(H. OF R.


time would not suffice for this duty, Every day, every [to construct roads) to this Government. The denial inhour, would be inadequate. Then, what is the conclu- volved, indeed, this present claim to set up a specific form sion? You have your road; a guarantee that it shall be of jurisdiction on the road, which must fall with the fall of adequately maintained in all time; that tolls shall not be the power For the sake of argument, however, he had imposed beyond what is requisite for this object ; that its conceded the power in the largest form in which it had use for your occasions, of any and of every kind, shall in been claimed by its advocates, viz: that to construct by the no respect be obstructed: the proposition merely is, that condemnation of the soil. What he denied was the ulteyou shall not retain a jurisdiction for which you are incon rior and consequent claim of jurisdiction, asserted by the veniently situated--a supervision for the exercise of which bill—the right to shut up the roads which the Government you are totally, incurably, confessedly unfit ; that you might make, from unrestricted use, and to levy tolls on should not do this, without a purpose to answer, as relates them. He denied ihat this ulterior jurisdiction was a conto the objects you profess to have in view.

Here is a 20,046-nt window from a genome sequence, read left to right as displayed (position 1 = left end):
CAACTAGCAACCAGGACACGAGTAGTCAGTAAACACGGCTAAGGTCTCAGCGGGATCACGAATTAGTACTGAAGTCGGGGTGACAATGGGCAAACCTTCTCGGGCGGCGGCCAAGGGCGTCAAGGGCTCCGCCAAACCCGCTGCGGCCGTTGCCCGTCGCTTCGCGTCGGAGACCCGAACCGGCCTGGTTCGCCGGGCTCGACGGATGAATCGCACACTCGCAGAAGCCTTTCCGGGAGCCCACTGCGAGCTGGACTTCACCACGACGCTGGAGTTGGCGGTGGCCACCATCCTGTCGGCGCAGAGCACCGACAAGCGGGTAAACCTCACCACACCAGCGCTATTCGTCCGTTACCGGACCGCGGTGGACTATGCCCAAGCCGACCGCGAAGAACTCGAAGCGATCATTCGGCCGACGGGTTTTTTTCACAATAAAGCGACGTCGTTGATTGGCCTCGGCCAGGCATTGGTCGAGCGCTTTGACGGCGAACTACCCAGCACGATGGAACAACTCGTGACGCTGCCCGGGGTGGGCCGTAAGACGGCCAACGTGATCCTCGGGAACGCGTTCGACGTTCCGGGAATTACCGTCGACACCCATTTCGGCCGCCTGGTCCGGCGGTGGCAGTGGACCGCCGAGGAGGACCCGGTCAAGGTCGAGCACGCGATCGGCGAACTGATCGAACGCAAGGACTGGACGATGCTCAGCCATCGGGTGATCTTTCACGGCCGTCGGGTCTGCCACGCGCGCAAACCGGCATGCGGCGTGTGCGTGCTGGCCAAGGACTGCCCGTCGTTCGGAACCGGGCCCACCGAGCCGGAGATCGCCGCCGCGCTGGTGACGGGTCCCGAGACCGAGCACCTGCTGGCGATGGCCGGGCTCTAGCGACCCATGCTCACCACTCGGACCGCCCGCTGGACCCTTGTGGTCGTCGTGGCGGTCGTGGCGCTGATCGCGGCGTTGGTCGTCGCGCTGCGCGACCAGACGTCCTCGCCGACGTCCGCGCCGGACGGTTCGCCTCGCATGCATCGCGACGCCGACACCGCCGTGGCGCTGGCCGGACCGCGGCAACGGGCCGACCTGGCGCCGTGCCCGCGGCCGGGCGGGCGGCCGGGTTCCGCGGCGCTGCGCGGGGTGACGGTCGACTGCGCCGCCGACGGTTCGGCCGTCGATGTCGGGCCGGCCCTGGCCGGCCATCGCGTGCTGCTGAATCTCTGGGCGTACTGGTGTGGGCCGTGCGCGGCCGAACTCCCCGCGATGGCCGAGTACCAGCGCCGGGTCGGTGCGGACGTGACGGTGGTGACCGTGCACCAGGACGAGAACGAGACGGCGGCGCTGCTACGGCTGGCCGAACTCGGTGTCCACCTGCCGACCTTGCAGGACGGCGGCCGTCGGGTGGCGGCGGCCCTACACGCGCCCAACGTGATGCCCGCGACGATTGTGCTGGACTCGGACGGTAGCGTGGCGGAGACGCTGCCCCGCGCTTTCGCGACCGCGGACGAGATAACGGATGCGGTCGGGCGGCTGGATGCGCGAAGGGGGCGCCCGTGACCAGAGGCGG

sequence to be inferred from the principal power. The Can any reason be given for retaining jurisdiction on United States had a power to make roads for military such a subject, in such circumstances, by those who see no purposes, uncontested in time of war, and, therefore, inconobjection as respects the competency to surrender it? | testable as a provision for war in time of peace. But had Where, indeed, can any motive be found to retain, in this they a right to shut up these roads from the free and comview, unless it be in the extensive patronage connected mon use of the States and the people by positive regulawith the exercise of the jurisdiction? With no wish to give tion to that effect, or by the equivalent mode of regulations offence, Mr. A. found himself obliged to charge the influ. of toll? If they had, there was nothing to hinder the exence of such a motive. And what a patronge! When tension of the same system to all roads, by their adoption roads came to cover the whole country-were extended as post roads (with the solitary reserve of compensation for from Maine to New Orleans as was proposed-how couni the infringement of private property) and to submit the less must be the host of agents employed! how impracti- transit of persons and property to unlimited regulation by cable, by one Government, the function of adequate super- this Government. Such a consequence of it frustrated vision and control of them! how unbounded ihe scope for the pretension. The right really passing to the United favoritism and intrigue in their appointment—in their re States, under the power to make a road, was no more than moval! The remedy for all this, and the sole remedy, was, that which passed by the adoption of a post route--a right surrender of the roads to the States when we had execut. of way, not of regulation. The subject acquired was usued, or should execute, their proper function, in having fruct of the soil, not a property in it, conveying compemade roads. Mr. A. called, therefore, on all those who were tency to exclude others from participation in the use, or to adverse to the retention of this most abusive form of pa- charge that participation with a tax. What he asked tronage, with no countervailing benefit; on all who, admit- [Mr. A. said) was, that, in our legislation on this subject, ting a power of Iniernal Improvement, by the expenditure we should conform to this just view of it ; which we should of money only, were bound, in consistency with ihis prin- do by the substitution of the amendment for the bill. ciple, to disallow the jurisdiction by gates and tolls, which the adoption of this course, every practical advantage was territorial in its character ; on all who disclaimed the which had been proposed would be realized, without the power, and its consequences in every form, to unite in assumption of an unwarranted, or, in any event, questiondenying the jurisdiction in question by the adoption of the able jurisdiction by this Government, which was bound to amendment, and rejection of the bill.